A Dare County building inspector has put up “unsafe structure” notices on six oceanfront houses on the beach in north Buxton.
Planning Department inspector I.G. Scarborough said that power has been disconnected to the houses, which are not allowed to be occupied.
The houses have varying degrees of damage, he said. Septic tanks and drainfields are damaged at four of the six houses, foundation pilings are undermined at some, and all have some degree of damage to steps and handrails. At one house, the back deck has pulled away from the structure.
One of the houses is located at the end of Cottage Avenue, and the other are on Tower Circle. He said none of the houses is being currently occupied and that all of the owners have been notified.
Owners of the unsafe structures will have to get permits from the Dare County Planning Department, CAMA, and the county Health Department before the houses can be occupied again.
Scarborough said a few of the houses with damaged septic systems could have trouble getting Health Department permits to repair or replace them because so much beach has been lost. County regulations for septic tanks require setbacks from the first line of vegetation on beaches.
Scarborough said he first became aware of the problems in the area on the day after Easter.
All of the north Buxton beach is badly eroding and structures have been seriously beaten up in northeasters last fall and winter. However, there have been no coastal storms or problems with heavy surf in recent weeks.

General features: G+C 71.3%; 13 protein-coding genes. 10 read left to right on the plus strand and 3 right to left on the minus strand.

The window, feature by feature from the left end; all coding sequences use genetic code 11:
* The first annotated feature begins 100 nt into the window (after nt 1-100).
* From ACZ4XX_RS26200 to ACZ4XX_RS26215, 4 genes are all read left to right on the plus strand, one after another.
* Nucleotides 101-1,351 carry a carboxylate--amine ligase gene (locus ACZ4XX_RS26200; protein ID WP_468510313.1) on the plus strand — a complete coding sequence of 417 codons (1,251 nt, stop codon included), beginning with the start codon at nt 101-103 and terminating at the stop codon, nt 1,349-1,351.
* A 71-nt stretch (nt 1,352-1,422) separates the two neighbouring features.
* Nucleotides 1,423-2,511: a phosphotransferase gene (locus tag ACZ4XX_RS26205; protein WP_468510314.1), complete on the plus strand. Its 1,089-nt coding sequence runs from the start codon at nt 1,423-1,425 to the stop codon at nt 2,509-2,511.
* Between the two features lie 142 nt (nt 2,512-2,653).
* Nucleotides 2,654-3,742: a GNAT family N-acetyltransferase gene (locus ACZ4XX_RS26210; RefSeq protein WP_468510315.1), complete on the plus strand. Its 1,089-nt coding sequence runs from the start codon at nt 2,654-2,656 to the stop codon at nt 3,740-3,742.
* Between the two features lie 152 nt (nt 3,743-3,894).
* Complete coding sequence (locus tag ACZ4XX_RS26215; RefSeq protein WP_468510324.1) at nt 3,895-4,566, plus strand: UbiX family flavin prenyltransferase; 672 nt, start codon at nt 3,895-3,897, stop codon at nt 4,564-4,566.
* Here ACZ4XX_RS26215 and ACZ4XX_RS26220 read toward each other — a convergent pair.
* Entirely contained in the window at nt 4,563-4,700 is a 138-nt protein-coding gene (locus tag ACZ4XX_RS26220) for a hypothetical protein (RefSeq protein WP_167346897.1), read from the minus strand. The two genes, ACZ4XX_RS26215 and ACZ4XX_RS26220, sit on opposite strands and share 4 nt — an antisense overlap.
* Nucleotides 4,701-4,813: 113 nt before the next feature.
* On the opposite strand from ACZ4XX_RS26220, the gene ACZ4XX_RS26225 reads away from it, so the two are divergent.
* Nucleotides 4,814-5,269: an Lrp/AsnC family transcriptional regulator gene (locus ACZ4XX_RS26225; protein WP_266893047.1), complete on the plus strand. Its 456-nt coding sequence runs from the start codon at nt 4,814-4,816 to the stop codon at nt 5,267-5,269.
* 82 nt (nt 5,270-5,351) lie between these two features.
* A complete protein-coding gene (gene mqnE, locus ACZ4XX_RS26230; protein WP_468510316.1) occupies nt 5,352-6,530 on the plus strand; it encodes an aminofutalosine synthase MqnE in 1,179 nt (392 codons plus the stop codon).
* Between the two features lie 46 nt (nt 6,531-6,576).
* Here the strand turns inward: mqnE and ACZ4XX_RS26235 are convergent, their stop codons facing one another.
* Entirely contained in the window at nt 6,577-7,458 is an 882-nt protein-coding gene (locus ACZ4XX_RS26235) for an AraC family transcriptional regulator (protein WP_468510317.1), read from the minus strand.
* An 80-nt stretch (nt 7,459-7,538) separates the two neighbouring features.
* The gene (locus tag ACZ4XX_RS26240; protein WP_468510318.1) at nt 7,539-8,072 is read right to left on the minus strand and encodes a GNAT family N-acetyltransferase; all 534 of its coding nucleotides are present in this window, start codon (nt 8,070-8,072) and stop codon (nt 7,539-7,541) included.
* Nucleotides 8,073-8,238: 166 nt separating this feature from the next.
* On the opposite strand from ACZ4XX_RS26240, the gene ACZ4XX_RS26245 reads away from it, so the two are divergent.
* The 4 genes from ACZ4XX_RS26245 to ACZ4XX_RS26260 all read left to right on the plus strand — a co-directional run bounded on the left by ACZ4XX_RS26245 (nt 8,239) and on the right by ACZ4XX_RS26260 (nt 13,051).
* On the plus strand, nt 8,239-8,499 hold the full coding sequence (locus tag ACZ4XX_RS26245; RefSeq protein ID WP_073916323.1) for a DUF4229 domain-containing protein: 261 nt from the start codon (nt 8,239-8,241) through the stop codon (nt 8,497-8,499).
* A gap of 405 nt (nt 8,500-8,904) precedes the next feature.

In fact, the beach in front of the north Buxton motels — once the most seriously eroded in the area — has built out slightly this spring, while the beach to the south in front of the houses has begun eroding more quickly.
Most of the recent erosion seems to be in an area where owners had placed sandbags in front of the houses. You can see in the aerial photographs in the slide show that accompanies this article that there is still some beach in front of the houses that do not have sandbags in front.
Dare County is in the process of getting permits from the National Park Service to nourish the north Buxton Beach — in front of the houses and motels and north of them along Highway 12.
Although the beach nourishment will benefit the private property owners in the area, Dare County’s stated purpose in pursuing the project is to protect Highway 12, which is threatened by the serious erosion.
In addition to NPS, many state and federal agencies are involved in the beach restoration project and must also approve it and/or issue permits. The agencies are meeting on a regular basis during the planning and permitting process.
“It is moving along well,” Commissioner Warren Judge said yesterday. “No agency is throwing up roadblocks,”
The $25 million project is being paid for with county occupancy tax funds and is expected to begin early next summer with completion in August 2016.
Although property owners have stated over and over at public meetings that they can’t wait any longer for more sand on the beaches, county, state, and federal officials have said that the nourishment is moving as quickly as it can under current environmental regulations.
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